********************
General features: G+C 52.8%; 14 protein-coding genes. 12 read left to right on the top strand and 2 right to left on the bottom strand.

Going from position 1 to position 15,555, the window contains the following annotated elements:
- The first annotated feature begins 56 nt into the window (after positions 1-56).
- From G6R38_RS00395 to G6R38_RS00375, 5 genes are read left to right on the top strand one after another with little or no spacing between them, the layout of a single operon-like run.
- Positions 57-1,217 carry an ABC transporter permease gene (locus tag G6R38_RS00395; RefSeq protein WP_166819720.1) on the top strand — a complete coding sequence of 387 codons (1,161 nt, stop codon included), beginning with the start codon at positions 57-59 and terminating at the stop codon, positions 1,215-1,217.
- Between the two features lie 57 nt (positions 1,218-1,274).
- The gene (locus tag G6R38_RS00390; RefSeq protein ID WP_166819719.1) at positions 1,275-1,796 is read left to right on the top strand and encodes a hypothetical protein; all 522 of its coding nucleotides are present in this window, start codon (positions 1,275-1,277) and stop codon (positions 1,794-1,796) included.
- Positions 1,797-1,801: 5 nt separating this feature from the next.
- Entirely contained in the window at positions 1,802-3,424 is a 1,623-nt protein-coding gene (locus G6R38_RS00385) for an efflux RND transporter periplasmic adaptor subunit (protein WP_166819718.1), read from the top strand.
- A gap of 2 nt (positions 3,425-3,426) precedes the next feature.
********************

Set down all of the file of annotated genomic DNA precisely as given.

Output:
General features: G+C 52.8%; 14 protein-coding genes. 12 read left to right on the top strand and 2 right to left on the bottom strand.

Going from position 1 to position 15,555, the window contains the following annotated elements:
- The first annotated feature begins 56 nt into the window (after positions 1-56).
- From G6R38_RS00395 to G6R38_RS00375, 5 genes are read left to right on the top strand one after another with little or no spacing between them, the layout of a single operon-like run.
- Positions 57-1,217 carry an ABC transporter permease gene (locus tag G6R38_RS00395; RefSeq protein WP_166819720.1) on the top strand — a complete coding sequence of 387 codons (1,161 nt, stop codon included), beginning with the start codon at positions 57-59 and terminating at the stop codon, positions 1,215-1,217.
- Between the two features lie 57 nt (positions 1,218-1,274).
- The gene (locus tag G6R38_RS00390; RefSeq protein ID WP_166819719.1) at positions 1,275-1,796 is read left to right on the top strand and encodes a hypothetical protein; all 522 of its coding nucleotides are present in this window, start codon (positions 1,275-1,277) and stop codon (positions 1,794-1,796) included.
- Positions 1,797-1,801: 5 nt separating this feature from the next.
- Entirely contained in the window at positions 1,802-3,424 is a 1,623-nt protein-coding gene (locus G6R38_RS00385) for an efflux RND transporter periplasmic adaptor subunit (protein WP_166819718.1), read from the top strand.
- A gap of 2 nt (positions 3,425-3,426) precedes the next feature.